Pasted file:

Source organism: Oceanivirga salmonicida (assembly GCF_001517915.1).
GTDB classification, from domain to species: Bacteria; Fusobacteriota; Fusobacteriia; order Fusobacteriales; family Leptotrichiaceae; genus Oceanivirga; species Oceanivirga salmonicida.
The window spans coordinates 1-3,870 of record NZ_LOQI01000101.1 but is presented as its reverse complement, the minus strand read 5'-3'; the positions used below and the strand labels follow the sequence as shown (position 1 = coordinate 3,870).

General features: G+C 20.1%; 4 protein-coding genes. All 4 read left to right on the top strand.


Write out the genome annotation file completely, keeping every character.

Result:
Source organism: Oceanivirga salmonicida (assembly GCF_001517915.1).
GTDB classification, from domain to species: Bacteria; Fusobacteriota; Fusobacteriia; order Fusobacteriales; family Leptotrichiaceae; genus Oceanivirga; species Oceanivirga salmonicida.
The window spans coordinates 1-3,870 of record NZ_LOQI01000101.1 but is presented as its reverse complement, the minus strand read 5'-3'; the positions used below and the strand labels follow the sequence as shown (position 1 = coordinate 3,870).

General features: G+C 20.1%; 4 protein-coding genes. All 4 read left to right on the top strand.